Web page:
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The Interplay of Tectonics, Paleogeography and Paleoclimatology in Reconstructing Global Paleodrainage Systems Through Time

Previous HitPaulNext Hit J. Markwick1, John M. Jacques1, and Previous HitPaulTop J. Valdes2
1 Getech, Leeds, United Kingdom
2 Bristol University, Bristol, United Kingdom

The nature and flux of siliciclastics to the world's continental shelves is a direct consequence of the complex interplay of hinterland tectonics, geomorphology and climate. These factors change through time, which can affect not only the character and amount of sediment that is transported to downstream depositional basins, but also where that sediment is delivered. Understanding the dynamics of paleodrainage systems is therefore critical for predicting the distribution and character of clastic reservoir facies, especially in frontier areas.

In this study, we have applied an integrated, global GIS-based analysis of modern ‘blue-line' drainage network topology, river long-profiles, regional tectonics, landscape dynamics (paleogeography) and paleoclimate modelling, to define paleodrainage systems. We present examples from the Maastrichtian (Late Cretaceous) and Present Day.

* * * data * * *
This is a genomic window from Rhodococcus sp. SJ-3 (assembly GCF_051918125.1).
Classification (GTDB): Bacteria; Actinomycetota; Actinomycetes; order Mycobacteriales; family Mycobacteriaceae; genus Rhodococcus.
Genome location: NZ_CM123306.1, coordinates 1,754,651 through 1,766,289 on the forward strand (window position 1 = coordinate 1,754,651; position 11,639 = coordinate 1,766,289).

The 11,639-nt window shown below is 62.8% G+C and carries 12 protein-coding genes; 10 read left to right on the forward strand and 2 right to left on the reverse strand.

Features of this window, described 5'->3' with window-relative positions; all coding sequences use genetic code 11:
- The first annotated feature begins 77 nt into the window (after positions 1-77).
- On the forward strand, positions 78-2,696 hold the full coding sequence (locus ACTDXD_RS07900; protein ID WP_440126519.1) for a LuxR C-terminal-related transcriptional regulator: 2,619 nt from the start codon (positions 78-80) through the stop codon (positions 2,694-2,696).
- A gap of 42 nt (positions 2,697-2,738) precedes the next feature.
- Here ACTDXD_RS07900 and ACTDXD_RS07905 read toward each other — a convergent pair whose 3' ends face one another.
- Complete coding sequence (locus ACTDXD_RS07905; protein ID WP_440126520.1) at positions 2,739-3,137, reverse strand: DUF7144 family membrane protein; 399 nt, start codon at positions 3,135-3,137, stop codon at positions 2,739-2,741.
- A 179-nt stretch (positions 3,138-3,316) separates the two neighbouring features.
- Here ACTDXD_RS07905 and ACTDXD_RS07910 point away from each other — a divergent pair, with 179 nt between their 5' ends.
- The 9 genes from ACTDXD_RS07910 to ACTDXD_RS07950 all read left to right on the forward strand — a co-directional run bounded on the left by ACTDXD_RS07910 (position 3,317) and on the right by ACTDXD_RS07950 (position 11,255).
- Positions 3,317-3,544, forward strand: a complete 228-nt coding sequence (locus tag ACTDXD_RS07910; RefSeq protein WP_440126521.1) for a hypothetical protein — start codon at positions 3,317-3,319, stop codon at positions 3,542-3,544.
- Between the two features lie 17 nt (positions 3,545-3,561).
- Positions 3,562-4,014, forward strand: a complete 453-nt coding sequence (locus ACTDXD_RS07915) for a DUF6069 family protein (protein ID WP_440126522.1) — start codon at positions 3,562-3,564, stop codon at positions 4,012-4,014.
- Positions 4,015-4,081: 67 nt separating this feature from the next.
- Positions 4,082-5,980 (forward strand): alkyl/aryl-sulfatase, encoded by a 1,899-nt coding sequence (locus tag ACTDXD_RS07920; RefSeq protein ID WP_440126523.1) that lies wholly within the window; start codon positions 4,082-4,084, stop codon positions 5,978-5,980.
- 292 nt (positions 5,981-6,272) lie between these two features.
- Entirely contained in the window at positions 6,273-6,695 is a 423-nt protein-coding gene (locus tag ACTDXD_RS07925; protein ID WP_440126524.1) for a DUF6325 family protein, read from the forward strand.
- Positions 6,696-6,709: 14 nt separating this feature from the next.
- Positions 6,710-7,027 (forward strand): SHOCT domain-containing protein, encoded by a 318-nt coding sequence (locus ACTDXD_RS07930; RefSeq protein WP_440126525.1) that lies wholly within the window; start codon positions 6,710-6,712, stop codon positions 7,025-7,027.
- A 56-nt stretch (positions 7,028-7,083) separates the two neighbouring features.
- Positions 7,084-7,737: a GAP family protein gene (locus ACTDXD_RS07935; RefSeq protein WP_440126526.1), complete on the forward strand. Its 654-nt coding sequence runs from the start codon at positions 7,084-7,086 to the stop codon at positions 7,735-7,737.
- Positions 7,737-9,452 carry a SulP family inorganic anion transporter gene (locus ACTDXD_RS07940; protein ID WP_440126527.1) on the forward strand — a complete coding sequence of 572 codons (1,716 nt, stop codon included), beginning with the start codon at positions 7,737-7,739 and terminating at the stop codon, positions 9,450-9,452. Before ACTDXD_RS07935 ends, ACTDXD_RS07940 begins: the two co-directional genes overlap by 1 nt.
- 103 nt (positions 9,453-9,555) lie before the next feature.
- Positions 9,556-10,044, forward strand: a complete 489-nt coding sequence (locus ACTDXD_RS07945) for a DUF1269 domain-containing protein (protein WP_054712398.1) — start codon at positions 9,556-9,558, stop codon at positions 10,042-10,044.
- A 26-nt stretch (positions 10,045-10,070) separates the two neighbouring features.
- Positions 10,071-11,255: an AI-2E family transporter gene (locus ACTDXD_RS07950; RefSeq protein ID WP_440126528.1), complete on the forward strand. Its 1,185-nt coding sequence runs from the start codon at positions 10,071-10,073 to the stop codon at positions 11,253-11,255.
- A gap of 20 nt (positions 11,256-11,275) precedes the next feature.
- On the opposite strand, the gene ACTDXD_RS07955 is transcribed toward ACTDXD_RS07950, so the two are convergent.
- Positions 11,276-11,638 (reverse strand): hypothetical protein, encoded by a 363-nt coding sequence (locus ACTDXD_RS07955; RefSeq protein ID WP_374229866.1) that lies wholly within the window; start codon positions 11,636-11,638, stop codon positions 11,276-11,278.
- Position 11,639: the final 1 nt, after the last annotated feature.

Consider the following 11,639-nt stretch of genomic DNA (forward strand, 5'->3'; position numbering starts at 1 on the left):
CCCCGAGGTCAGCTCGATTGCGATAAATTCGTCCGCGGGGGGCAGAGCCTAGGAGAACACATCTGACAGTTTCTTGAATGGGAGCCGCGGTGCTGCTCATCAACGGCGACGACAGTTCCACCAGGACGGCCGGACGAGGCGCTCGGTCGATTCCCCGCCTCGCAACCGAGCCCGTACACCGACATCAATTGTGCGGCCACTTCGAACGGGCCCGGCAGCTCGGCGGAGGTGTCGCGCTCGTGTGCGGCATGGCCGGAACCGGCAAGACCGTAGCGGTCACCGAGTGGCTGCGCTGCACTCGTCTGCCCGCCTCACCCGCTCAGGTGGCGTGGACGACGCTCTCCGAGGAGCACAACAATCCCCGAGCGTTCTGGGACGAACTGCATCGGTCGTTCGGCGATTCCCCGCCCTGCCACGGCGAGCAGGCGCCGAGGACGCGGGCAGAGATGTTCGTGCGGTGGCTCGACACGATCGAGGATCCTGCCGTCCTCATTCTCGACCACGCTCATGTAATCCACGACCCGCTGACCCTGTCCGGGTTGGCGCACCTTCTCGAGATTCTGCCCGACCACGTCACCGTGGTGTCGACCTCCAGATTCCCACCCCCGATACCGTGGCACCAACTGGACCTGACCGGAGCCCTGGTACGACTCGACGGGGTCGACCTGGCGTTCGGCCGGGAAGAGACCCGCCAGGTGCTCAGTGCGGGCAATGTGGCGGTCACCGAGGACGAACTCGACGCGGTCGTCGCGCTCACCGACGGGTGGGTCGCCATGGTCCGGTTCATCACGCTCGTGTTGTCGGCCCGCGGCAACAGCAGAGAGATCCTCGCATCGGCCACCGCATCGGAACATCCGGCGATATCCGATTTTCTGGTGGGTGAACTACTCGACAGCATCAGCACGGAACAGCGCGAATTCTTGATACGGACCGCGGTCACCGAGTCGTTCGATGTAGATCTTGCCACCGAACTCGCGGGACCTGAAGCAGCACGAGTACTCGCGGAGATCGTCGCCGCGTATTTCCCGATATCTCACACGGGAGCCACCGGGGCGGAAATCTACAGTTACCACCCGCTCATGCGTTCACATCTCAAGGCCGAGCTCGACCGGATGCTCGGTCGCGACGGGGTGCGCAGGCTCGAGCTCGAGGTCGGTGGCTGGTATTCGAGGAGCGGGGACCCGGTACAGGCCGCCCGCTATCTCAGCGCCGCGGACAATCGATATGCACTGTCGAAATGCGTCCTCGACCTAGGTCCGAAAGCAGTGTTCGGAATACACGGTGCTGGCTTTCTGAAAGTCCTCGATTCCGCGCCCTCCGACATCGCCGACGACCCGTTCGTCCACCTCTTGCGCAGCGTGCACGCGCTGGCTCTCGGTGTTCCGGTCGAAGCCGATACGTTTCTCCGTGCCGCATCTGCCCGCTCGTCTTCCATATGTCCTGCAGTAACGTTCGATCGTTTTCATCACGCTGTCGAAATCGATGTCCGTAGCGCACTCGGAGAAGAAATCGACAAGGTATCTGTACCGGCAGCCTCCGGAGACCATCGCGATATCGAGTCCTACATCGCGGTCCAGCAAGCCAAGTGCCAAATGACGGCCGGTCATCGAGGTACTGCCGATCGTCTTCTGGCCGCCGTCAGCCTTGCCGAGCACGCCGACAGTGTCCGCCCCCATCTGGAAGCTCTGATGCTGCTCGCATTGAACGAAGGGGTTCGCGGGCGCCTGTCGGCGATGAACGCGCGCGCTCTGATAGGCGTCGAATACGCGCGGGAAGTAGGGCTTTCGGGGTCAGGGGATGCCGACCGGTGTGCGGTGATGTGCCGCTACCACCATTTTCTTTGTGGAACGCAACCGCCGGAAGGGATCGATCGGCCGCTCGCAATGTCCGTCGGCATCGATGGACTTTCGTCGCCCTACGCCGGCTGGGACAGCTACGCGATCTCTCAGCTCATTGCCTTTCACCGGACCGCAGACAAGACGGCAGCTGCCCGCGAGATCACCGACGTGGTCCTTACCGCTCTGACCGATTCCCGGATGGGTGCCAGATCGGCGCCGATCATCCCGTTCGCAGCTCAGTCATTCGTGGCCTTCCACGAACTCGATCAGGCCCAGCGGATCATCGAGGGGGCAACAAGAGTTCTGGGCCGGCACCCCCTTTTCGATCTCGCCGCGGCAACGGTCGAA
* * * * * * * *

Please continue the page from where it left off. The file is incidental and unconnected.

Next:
The results demonstrate the importance of understanding the detailed paleogeographic context of margins and their hinterlands, which requires a thorough knowledge of the underlying tectonic framework. Paleodrainage reconstructions based solely on ‘blue-line' drainage net analysis (methods developed in the 1940 and 1950's by Horton and Strahler) provide powerful geometric descriptions of modern systems that may be used to identify discontinuities in the drainage topology. However, this should be viewed with caution when applied to areas affected by Pleistocene glaciation or in tectonically active areas such as SE Asia. Correctly defining the distribution of paleodrainage is especially important for geologic intervals with elevated global temperatures, such as the Mesozoic, for which model experiments indicate a greatly enhanced hydrological cycle (average Maastrichtian runoff values of 2.5x modern values).

AAPG Search and Discovery Article #90039©2005 AAPG Calgary, Alberta, June 16-19, 2005